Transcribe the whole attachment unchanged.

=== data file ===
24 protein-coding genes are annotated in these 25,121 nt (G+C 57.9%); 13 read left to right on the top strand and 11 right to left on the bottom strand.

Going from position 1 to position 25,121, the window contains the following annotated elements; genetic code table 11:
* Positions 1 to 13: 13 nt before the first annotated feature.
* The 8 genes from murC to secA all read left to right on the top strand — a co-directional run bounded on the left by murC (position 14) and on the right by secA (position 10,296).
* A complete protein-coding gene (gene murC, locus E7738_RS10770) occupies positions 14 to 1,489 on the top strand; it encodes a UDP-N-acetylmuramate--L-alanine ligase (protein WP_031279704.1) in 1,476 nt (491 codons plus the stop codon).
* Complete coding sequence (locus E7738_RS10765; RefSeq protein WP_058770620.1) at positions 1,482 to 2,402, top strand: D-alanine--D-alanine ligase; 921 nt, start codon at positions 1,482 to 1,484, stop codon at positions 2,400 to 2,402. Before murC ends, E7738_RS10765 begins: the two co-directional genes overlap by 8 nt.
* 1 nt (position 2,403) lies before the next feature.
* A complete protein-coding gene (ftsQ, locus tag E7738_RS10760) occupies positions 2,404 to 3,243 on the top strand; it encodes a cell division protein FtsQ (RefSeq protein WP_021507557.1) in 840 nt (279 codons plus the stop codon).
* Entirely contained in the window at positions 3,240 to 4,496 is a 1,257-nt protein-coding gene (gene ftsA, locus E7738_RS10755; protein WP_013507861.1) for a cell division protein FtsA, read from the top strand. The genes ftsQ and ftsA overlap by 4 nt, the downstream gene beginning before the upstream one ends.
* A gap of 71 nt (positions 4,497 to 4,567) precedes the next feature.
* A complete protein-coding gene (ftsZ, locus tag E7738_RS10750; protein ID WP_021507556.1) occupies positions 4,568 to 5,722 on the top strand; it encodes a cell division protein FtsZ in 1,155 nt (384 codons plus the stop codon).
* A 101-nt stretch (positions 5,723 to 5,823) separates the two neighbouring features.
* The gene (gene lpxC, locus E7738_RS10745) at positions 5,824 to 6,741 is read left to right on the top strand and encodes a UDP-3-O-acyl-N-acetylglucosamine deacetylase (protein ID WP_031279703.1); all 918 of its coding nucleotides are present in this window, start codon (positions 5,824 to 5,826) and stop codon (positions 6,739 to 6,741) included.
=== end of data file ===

24 protein-coding genes are annotated in these 25,121 nt (G+C 57.9%); 13 read left to right on the top strand and 11 right to left on the bottom strand.

Going from position 1 to position 25,121, the window contains the following annotated elements; genetic code table 11:
* Positions 1 to 13: 13 nt before the first annotated feature.
* The 8 genes from murC to secA all read left to right on the top strand — a co-directional run bounded on the left by murC (position 14) and on the right by secA (position 10,296).
* A complete protein-coding gene (gene murC, locus E7738_RS10770) occupies positions 14 to 1,489 on the top strand; it encodes a UDP-N-acetylmuramate--L-alanine ligase (protein WP_031279704.1) in 1,476 nt (491 codons plus the stop codon).
* Complete coding sequence (locus E7738_RS10765; RefSeq protein WP_058770620.1) at positions 1,482 to 2,402, top strand: D-alanine--D-alanine ligase; 921 nt, start codon at positions 1,482 to 1,484, stop codon at positions 2,400 to 2,402. Before murC ends, E7738_RS10765 begins: the two co-directional genes overlap by 8 nt.
* 1 nt (position 2,403) lies before the next feature.
* A complete protein-coding gene (ftsQ, locus tag E7738_RS10760) occupies positions 2,404 to 3,243 on the top strand; it encodes a cell division protein FtsQ (RefSeq protein WP_021507557.1) in 840 nt (279 codons plus the stop codon).
* Entirely contained in the window at positions 3,240 to 4,496 is a 1,257-nt protein-coding gene (gene ftsA, locus E7738_RS10755; protein WP_013507861.1) for a cell division protein FtsA, read from the top strand. The genes ftsQ and ftsA overlap by 4 nt, the downstream gene beginning before the upstream one ends.
* A gap of 71 nt (positions 4,497 to 4,567) precedes the next feature.
* A complete protein-coding gene (ftsZ, locus tag E7738_RS10750; protein ID WP_021507556.1) occupies positions 4,568 to 5,722 on the top strand; it encodes a cell division protein FtsZ in 1,155 nt (384 codons plus the stop codon).
* A 101-nt stretch (positions 5,723 to 5,823) separates the two neighbouring features.
* The gene (gene lpxC, locus E7738_RS10745) at positions 5,824 to 6,741 is read left to right on the top strand and encodes a UDP-3-O-acyl-N-acetylglucosamine deacetylase (protein ID WP_031279703.1); all 918 of its coding nucleotides are present in this window, start codon (positions 5,824 to 5,826) and stop codon (positions 6,739 to 6,741) included.